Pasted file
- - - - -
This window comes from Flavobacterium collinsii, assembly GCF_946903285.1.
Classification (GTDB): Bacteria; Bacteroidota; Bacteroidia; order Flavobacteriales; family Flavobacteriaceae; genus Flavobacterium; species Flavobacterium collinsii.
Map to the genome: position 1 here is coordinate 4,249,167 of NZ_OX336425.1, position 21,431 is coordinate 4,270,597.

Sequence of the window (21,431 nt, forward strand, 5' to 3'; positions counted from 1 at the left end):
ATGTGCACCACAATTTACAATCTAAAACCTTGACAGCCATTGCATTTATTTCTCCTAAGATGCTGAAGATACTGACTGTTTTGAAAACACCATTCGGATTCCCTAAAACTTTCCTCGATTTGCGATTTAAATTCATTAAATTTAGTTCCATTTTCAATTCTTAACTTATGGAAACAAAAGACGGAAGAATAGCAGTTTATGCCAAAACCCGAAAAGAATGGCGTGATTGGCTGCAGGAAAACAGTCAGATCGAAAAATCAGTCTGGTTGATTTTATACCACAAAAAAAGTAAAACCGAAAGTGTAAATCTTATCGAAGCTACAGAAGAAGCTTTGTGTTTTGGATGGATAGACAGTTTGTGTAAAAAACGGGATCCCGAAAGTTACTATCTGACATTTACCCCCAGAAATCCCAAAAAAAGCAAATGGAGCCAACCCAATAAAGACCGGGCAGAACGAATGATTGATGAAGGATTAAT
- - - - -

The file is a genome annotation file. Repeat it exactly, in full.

This window comes from Flavobacterium collinsii, assembly GCF_946903285.1.
Classification (GTDB): Bacteria; Bacteroidota; Bacteroidia; order Flavobacteriales; family Flavobacteriaceae; genus Flavobacterium; species Flavobacterium collinsii.
Map to the genome: position 1 here is coordinate 4,249,167 of NZ_OX336425.1, position 21,431 is coordinate 4,270,597.

Sequence of the window (21,431 nt, forward strand, 5' to 3'; positions counted from 1 at the left end):
ATGTGCACCACAATTTACAATCTAAAACCTTGACAGCCATTGCATTTATTTCTCCTAAGATGCTGAAGATACTGACTGTTTTGAAAACACCATTCGGATTCCCTAAAACTTTCCTCGATTTGCGATTTAAATTCATTAAATTTAGTTCCATTTTCAATTCTTAACTTATGGAAACAAAAGACGGAAGAATAGCAGTTTATGCCAAAACCCGAAAAGAATGGCGTGATTGGCTGCAGGAAAACAGTCAGATCGAAAAATCAGTCTGGTTGATTTTATACCACAAAAAAAGTAAAACCGAAAGTGTAAATCTTATCGAAGCTACAGAAGAAGCTTTGTGTTTTGGATGGATAGACAGTTTGTGTAAAAAACGGGATCCCGAAAGTTACTATCTGACATTTACCCCCAGAAATCCCAAAAAAAGCAAATGGAGCCAACCCAATAAAGACCGGGCAGAACGAATGATTGATGAAGGATTAAT